2. Lee D Silver badge

      Re: "...a way to use this technology while the vehicle was moving,..."

      MMmmmm... lots of metal embedded in miles of roads, just ripe for theft... Can't see a problem there!

    3. Anonymous Coward
      Anonymous Coward

      Heavy plant?

      "Magnets in the road, coil on the vehicle!"

      Precision driver in the cab? [30cm] (or interesting but unmentioned alignment device somewhere; magnets tend to be good at alignment...).

      Also: where did the "heavy plant" idea come from (other than the manufacturers)?

      10kW, say the manufacturers. 10kW is maybe 15 horsepower (PS), being generous for round numbers.

      For comparison, a modern small car engine is maybe 70PS, though it doesn't need all of it all the time. So if we had five of these 10kW things on one vehicle, we've got roughly as much input as a small car engine. But only when we're parked up at the charging station (which at that point needs 50kW wiring, piece of cake right?). So for now let's go back to one 10kW gadget per vehicle.

      So you park up for five minutes, at 10kW transfer if you're lucky. Assuming you've got 100% storage efficiency round trip, you've got five minutes worth of 10kW output (or fifteen of 3kW, two minutes of 25kW, etc; all numbers approximate).

      Heavy plant? Big diggers? I'm thinking maybe not.

      On the other hand, in conjunction with something like the Parry People Mover there's perhaps some "synergy" (yuk) there, in the world of cost-effective zero-emission trams and light rail without needing a continuous energy input (eg without expensive overhead or 3rd-rail electrification).

      You've never heard of Parry People Mover have you. Well that says something about the size of the addressable market for the Elix thing.

      I wish them luck anyway. But careful with the hype.

      http://www.parrypeoplemovers.com/

    4. Anonymous Coward
      Anonymous Coward

      Re: "...a way to use this technology while the vehicle was moving,..."

      IIRC there was s system of supplying electric power to buses through pads in the road. They only became live when a magnet in the bus pick-up lifted the contact. Think they had a reliability problem with them not reliably switching off after the bus moved off.

  3. HPCJohn

    For buses - why not use flywheels?

    Charge them up at the start points and end points of the route by hooking up to an electrical power point.

    Flywheel buses were used in Switzerland in the past.

    Looks like the Williams F1 carbon fibre flywheel is being trialled, for regenerative braking:

    http://www.gkn.com/media/News/Pages/GKN-and-The-Go-Ahead-Group-using-F1-technology-to-improve-fuel-efficiency-of-London-buses.aspx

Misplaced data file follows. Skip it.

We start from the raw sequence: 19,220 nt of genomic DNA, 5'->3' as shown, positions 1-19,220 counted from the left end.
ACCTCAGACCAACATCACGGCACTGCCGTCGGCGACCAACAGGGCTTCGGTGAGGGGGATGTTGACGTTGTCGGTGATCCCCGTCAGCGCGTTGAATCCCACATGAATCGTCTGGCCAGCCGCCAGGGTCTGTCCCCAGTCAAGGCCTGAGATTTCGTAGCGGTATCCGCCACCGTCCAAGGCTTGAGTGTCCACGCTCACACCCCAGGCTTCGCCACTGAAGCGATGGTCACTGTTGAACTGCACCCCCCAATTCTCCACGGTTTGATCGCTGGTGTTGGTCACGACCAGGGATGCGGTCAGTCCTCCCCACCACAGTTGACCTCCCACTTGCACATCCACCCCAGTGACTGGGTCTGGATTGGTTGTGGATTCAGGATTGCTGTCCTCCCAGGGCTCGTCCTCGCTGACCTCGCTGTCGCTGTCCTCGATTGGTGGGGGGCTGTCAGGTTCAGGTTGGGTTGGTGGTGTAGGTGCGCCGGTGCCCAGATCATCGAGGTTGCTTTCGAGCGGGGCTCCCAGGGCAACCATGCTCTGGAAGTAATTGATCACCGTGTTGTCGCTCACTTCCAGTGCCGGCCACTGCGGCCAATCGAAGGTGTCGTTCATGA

1. Anonymous Coward
      Anonymous Coward

      Ok the tech is old, but you get the idea why flywheels are not great.

      https://en.wikipedia.org/wiki/Gyrobus

    2. Muscleguy Silver badge

      Already Here

      The buses on the routes around here in Dundee are electric hybrids with flywheels to recover braking energy which with the hills here can be significant. We live at the top of a 60m hill and the double deckers sitting at the lights at the bottom of the hill can turn the corner onto the main road and get up the shallow incline to the bus stop entirely on the flywheel. You can hear it. The bus company, a division of First Bus, says they are performing very well and saving significantly on fuel costs. They are also much lower in emissions. There's a narrow winding canyon like road in the town a lot of buses use (right by the central bus station) that can have very high PM10 etc levels with idling bus diesels, especially in the winter. So these buses decrease that output significantly.

  4. Anonymous Coward
    Anonymous Coward

    If you could...

    ...send a full 10kW to a Mobes instantly, it would be a useful means to eliminate one more problem in society, i.e. dumb phones.

  5. FrogInABlender

    That would be the "University of British California" not "University of Columbia" ?!

    1. Borg.King

      "University of British California"

      Well I'm all for taking back the colonies, but it's actually the University of British Columbia.

  6. wdmot

    Automatic Foreign object Detection and Removal

    This feature mentioned in the article and on their website is intriguing:

    Automatic Foreign object Detection and Removal

    Magnetic linear accelerator? This could be fun!

  7. Pat Att

    What am I missing here?

    So they are wobbling a magnet to induce a remote magnet to move, and they harvest energy from the remote magnet with a surrounding coil. Why not just harvest the energy from the original magnet using the same coil, and not bother with the remote magnet? The energy gained would be higher.

    What have I missed in my skim-reading of this?

  8. James Loughner
    Pirate

    Hmmmm

    How about a 60 Hz resonant circuit and just be a parasite off the electric grid.

    Oh the Electric companies may not be amused :(

  9. Paul

    Just don't use this near the aurora watch project, otherwise they'll cause a global panic!